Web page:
An IPM Record refers to the data that is collected and managed within the Oasis IPM system. Each record represents a part of the system. Some records are used to store bug counts from sticky cards. Some records store other observations or measurements. And yet others might store activity or application information.
This is a generic term referring to reports that list hours or labour costs associated with different activities\, typically grouped by activity category and/or by worker team. This is often the basis for using an Oasis system or any other "ABC" or Activity-Based Costing system.
An activity that is related to another activity. For example\, a break activity may be linked to the activity that precedes it. Typically breaks aren't split out of payroll report data\, with the cost of the breaks simply being included in the activity that was being performed at the time of the break. Particularly when breaks are added in automatically by the system\, which is most often the case.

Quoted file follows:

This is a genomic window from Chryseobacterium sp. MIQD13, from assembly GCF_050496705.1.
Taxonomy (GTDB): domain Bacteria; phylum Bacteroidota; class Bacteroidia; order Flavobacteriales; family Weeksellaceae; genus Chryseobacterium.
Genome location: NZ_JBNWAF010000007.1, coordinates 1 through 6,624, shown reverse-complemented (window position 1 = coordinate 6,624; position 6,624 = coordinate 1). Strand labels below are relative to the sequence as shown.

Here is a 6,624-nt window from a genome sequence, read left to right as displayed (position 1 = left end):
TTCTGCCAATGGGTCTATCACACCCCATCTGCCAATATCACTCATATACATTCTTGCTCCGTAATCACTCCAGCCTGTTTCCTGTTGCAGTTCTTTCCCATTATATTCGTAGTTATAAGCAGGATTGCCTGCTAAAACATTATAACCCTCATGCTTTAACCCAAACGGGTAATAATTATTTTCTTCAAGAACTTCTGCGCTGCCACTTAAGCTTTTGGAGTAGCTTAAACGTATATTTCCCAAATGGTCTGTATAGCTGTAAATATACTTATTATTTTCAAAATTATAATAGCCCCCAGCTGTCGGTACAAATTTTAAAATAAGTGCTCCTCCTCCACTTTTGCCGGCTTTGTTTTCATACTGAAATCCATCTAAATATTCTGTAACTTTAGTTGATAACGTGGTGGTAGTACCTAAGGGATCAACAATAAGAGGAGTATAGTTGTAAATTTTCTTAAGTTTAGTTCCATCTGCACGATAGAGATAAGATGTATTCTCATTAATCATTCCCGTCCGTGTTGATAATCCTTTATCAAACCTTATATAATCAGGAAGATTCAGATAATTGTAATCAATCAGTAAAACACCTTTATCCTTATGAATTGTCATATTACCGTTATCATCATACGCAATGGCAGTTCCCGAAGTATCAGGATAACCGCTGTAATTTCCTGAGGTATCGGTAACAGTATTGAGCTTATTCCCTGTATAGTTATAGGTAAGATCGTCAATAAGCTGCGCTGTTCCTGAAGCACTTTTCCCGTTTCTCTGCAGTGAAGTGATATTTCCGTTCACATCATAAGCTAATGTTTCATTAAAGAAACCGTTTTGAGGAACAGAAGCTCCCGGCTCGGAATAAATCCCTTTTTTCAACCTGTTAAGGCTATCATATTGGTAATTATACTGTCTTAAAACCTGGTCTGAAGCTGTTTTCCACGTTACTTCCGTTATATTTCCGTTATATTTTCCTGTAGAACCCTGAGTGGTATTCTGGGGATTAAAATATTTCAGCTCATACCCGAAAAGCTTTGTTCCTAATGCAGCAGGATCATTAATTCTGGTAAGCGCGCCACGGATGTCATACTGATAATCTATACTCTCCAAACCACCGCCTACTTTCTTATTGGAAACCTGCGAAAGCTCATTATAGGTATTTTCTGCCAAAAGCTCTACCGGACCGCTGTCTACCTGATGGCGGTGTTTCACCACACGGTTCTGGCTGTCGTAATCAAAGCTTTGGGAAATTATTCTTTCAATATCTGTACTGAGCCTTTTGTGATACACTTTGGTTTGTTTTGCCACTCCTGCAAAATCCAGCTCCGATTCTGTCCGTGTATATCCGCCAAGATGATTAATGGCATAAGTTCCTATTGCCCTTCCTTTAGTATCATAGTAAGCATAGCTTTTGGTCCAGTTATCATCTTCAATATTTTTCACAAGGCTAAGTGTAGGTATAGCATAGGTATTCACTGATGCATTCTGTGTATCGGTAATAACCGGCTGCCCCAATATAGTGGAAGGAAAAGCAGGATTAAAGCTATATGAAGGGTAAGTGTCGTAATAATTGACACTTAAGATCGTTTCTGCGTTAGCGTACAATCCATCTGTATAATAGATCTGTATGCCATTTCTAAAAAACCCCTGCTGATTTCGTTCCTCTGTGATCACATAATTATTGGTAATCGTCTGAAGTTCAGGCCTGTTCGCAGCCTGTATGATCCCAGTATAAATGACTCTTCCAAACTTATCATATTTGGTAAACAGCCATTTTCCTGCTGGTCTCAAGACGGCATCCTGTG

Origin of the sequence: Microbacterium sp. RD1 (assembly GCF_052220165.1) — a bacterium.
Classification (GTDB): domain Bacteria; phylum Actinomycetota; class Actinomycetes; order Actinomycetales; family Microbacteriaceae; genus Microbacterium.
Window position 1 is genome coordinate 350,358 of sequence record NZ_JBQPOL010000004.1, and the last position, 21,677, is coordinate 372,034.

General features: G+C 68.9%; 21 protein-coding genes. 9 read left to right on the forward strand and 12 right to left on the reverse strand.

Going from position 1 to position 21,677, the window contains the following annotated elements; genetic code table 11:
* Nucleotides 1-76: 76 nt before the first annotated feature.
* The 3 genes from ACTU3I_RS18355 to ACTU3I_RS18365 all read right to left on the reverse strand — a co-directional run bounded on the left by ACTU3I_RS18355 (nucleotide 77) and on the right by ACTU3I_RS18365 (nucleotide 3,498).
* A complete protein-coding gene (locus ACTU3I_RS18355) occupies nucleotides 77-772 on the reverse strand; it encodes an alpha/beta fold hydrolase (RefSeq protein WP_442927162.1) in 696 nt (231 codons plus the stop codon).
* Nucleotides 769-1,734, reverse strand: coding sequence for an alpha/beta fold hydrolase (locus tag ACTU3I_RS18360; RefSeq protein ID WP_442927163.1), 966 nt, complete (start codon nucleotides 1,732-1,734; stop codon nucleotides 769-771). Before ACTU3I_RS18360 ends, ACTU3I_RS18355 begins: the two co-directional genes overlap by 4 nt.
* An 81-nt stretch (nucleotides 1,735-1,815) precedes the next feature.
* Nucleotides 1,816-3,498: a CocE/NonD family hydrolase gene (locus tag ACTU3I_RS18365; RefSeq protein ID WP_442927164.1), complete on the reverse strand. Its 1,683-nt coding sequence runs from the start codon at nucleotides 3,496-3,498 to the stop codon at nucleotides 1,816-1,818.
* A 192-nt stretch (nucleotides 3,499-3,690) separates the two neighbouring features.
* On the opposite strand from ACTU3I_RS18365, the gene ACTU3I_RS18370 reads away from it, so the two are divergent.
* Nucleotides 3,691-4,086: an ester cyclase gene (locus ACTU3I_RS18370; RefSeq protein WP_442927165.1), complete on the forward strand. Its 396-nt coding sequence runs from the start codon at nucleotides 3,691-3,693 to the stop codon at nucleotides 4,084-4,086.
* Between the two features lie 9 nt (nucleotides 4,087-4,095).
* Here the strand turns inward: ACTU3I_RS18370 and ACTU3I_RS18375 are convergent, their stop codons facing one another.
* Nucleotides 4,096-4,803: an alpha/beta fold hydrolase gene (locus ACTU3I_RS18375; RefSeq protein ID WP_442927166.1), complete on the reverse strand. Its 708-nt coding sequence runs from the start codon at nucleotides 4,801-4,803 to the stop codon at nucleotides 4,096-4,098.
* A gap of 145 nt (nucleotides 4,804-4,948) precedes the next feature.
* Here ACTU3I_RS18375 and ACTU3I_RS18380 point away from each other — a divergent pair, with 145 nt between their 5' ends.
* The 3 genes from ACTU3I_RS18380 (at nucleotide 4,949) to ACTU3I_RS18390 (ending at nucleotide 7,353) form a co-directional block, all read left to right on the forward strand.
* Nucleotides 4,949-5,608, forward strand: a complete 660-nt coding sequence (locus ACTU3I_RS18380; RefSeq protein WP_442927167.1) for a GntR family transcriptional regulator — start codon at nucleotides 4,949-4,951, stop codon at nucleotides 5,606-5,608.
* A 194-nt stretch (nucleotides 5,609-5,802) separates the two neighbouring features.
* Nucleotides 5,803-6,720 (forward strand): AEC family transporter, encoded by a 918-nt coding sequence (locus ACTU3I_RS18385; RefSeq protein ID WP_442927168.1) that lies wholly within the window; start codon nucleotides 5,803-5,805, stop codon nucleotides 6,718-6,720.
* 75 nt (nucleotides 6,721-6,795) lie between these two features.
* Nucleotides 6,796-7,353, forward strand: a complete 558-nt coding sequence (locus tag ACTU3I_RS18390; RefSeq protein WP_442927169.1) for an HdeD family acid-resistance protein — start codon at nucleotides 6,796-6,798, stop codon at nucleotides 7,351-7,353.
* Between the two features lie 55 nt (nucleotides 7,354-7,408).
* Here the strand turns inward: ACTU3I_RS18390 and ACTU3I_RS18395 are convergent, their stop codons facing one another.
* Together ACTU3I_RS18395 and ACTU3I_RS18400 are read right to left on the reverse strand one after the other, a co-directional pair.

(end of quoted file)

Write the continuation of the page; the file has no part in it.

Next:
For most views within the Oasis Desktop application\, there is a Modifier/Modified text block that appears at the top of the Utility Panel to the right of the view. This shows who the last person was that modified the currently selected record in the view\, as well as when that modification was made. Some views may also have a more detailed transaction-type history associated with them\, but most views just track who the last editor was.
This term refers to a component of either the Oasis Desktop or Oasis Tablet application. These applications are divided up into different Modules\, each with their own security and permissions attributes. The general idea is to have each module cover a particular business or job function\, with all of the related reports and editors available in that one place. The Labour Manager and the IPM Manager are examples of modules. In each\, there are a number of different things that can be done\, tailored specifically for the person who is doing that kind of work.